Taipei Travel Guide

Taipei Travel Guide

A teeny weeny nation of down-to-earth people, dominated by lush mountains and a year-round humidity that soaks into your soul and dizzies your perspective, Taiwan is one of Asia’s most endearing and underrated travel destinations. The cosmopolitan capital of Taipei is the best jumping off point; a chaotic yet slow-moving city, modern yet deeply authentic with proximity to awesome hiking trails, natural hot springs and off-track waterfalls. The orderly roads of Taipei stream with scooters, upon which you’ll see whole families, pets and various health and safety hazards hitching a ride. Betel-nut stained teeth smile eagerly back at you as you shuffle through thronging street markets heady with the smells of exotic food stuffs, from stinky tofu to papaya milk. Decidedly not China, Taiwan is everything the motherland isn’t; democratic, gay-friendly and open to all – holding a loud and proud Pride Parade each October and recently becoming the very first Asian country to legalize gay marriage. Read our definitive Taipei gay travel guide to discover the secrets of this glorious island capital.

The best hotels in Taipei

Let’s start this Taipei gay city guide with a roundup of the best places to stay in Taipei. Located in the chic Zhongshan District, the Okura Prestige Hotel is understated elegance at its finest. Lounge in the heated rooftop pool while enjoying panoramic views of Taipei’s mountains and cityscape, or indulge in the neighbourhood’s up-and-coming restaurants and one-of-a-kind boutiques. Easy access to public transportation and top museums are an added plus.

You can never go wrong with a stay at Taipei’s Mandarin Oriental. Considered by many to be the most luxurious hotel in the city, it only takes one visit to the sweeping five-star property to understand why. This is the largest hotel spa in Taiwan where you’ll find exquisite service, generous rooms, and exceptional attention to detail.

With a convenient location in central Da’an, Les Suites Taipei is another accommodation choice providing a fantastic base to explore the rest of the city without sacrificing comfort and style. Guests continually return to this boutique hotel for its impeccable service and modern facilities.

Photo: Winston Chen

Photo: Winston Chen

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Recommended hotels in Taipei
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Xiangshan (Elephant Mountain) | Photo: Fred Rivett

Xiangshan (Elephant Mountain) | Photo: Fred Rivett

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When you’re ready to escape the chaos of the city, indulge in one of the many hiking and climbing opportunities all within a day’s reach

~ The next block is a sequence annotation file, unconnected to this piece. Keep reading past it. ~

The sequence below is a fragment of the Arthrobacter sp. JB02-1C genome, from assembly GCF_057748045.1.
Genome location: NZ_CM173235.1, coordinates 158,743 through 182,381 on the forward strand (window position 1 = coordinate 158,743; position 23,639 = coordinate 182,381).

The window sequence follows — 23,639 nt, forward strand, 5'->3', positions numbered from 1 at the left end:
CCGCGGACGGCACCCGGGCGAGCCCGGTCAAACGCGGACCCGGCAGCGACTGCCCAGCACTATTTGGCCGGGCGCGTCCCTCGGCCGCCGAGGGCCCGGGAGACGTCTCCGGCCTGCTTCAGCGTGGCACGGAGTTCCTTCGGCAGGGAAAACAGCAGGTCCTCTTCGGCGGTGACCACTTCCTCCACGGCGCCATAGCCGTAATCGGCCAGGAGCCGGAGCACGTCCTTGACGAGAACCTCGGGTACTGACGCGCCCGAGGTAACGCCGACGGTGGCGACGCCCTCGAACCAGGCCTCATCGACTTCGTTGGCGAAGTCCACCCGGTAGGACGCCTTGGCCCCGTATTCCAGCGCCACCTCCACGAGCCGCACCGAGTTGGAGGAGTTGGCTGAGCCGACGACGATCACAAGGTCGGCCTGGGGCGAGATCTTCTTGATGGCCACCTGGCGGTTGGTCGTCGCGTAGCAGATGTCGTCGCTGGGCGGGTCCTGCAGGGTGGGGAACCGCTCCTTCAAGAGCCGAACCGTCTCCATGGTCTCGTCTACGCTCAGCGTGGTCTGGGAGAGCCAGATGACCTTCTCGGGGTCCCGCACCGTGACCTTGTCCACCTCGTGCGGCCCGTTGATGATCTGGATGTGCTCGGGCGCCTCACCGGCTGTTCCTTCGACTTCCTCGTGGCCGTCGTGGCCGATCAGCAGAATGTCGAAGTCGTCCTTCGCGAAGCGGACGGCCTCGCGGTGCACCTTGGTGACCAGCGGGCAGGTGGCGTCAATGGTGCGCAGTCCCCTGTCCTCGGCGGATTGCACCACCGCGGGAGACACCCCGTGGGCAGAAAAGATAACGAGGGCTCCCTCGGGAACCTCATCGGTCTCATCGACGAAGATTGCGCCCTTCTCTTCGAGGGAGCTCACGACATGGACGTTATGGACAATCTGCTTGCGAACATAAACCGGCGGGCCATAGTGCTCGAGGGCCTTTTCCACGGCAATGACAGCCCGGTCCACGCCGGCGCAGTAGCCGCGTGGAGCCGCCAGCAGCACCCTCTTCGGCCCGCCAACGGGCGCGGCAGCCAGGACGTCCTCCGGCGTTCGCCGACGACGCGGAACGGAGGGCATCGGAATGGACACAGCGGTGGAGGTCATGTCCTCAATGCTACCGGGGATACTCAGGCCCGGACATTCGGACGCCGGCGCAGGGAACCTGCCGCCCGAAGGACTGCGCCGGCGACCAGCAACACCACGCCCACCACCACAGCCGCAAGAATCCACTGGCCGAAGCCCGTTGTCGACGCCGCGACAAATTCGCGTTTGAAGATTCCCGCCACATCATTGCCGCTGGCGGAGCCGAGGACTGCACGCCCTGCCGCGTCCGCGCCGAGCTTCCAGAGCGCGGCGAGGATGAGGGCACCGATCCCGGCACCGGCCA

Things to do in Taipei

A relatively small city with one of the cleanest and cheapest and easiest subways to conquer (with signposting and top-up machines all in English), exploring Taipei is a real easy treat combining traditional charm with modern day convenience. The best example of this is the subway’s free-for-all WiFi service that is even accessible while moving between stations! If you’re travelling anywhere in the months between April and September, you’ll also be glad of the powerful air conditioning that blasts through the entire Subway system.

To better understand the rich culture and Buddhist and Taoist influences of the city, begin your Taipei sightseeing trip with a stop at one of Taipei’s many mesmerising temples. Longshan Temple is one of Taipei’s oldest denominational temples, dating back to 1738 and situated in one of the most intriguing areas of Taipei. Sharing a neighbourhood with the old red light district, the area now features a bunch of quirky yet ostensibly harmless characters, including old ladies of the night plying their wares in slightly seedy alleyways amid stores serving up snake’s blood, rumoured to increase virility. At the centre, moments from the subway station, the ornately painted, dragon-crested temple itself lies in a haze of incense offered up by local worshippers to Buddhist, Taoist and Matsu deities. Other worthy temples to visit include Xingtian Temple, where incense is offered up to Guangdong the god of war and martial arts, and Confucius Temple, which is dedicated to the memory of Confucius, widely considered mainland China’s greatest teacher.

Once you’ve had your fill of temples, it’s time to explore a few of the city’s national monuments and museums. Noteworthy attractions include the National Palace Museum, home to the world’s largest collection of Chinese art, and boasting beautiful Coi-filled ponds that cover the serene out-of-city grounds. Chiang Kai Shek Memorial is even easier to get to, in the centre close to the Botanical Gardens, where the impressive guarded memorial is flanked on either side in perfect symmetry by the National Theatre and Concert Hall. Climb the steps and walk around each of the impressive architectural structures to find local high schoolers practising synchronised street dance under the ornately crafted roofs. Another memorial worth a visit is the Sun Yat-sen Memorial, in honour of the founder of modern China, Dr Sun Yat-sen.